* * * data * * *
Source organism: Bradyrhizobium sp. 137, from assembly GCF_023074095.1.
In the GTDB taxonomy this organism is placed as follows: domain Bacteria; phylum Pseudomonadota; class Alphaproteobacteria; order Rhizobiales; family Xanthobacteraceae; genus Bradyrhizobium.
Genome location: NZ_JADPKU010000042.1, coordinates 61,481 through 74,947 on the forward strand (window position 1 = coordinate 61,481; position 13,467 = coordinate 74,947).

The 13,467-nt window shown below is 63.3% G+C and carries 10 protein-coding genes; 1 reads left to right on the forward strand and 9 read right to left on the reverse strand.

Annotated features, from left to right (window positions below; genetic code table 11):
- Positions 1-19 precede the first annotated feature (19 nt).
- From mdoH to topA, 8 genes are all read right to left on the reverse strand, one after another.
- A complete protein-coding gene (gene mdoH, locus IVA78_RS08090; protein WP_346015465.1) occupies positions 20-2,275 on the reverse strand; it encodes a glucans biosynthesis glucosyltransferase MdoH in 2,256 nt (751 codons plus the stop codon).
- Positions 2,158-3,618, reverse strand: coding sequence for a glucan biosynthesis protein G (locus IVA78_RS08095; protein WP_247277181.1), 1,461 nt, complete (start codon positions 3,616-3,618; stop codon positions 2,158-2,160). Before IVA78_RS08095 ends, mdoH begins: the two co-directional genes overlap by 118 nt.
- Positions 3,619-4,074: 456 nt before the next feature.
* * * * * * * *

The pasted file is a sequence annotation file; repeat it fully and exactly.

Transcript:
Source organism: Bradyrhizobium sp. 137, from assembly GCF_023074095.1.
In the GTDB taxonomy this organism is placed as follows: domain Bacteria; phylum Pseudomonadota; class Alphaproteobacteria; order Rhizobiales; family Xanthobacteraceae; genus Bradyrhizobium.
Genome location: NZ_JADPKU010000042.1, coordinates 61,481 through 74,947 on the forward strand (window position 1 = coordinate 61,481; position 13,467 = coordinate 74,947).

The 13,467-nt window shown below is 63.3% G+C and carries 10 protein-coding genes; 1 reads left to right on the forward strand and 9 read right to left on the reverse strand.

Annotated features, from left to right (window positions below; genetic code table 11):
- Positions 1-19 precede the first annotated feature (19 nt).
- From mdoH to topA, 8 genes are all read right to left on the reverse strand, one after another.
- A complete protein-coding gene (gene mdoH, locus IVA78_RS08090; protein WP_346015465.1) occupies positions 20-2,275 on the reverse strand; it encodes a glucans biosynthesis glucosyltransferase MdoH in 2,256 nt (751 codons plus the stop codon).
- Positions 2,158-3,618, reverse strand: coding sequence for a glucan biosynthesis protein G (locus IVA78_RS08095; protein WP_247277181.1), 1,461 nt, complete (start codon positions 3,616-3,618; stop codon positions 2,158-2,160). Before IVA78_RS08095 ends, mdoH begins: the two co-directional genes overlap by 118 nt.
- Positions 3,619-4,074: 456 nt before the next feature.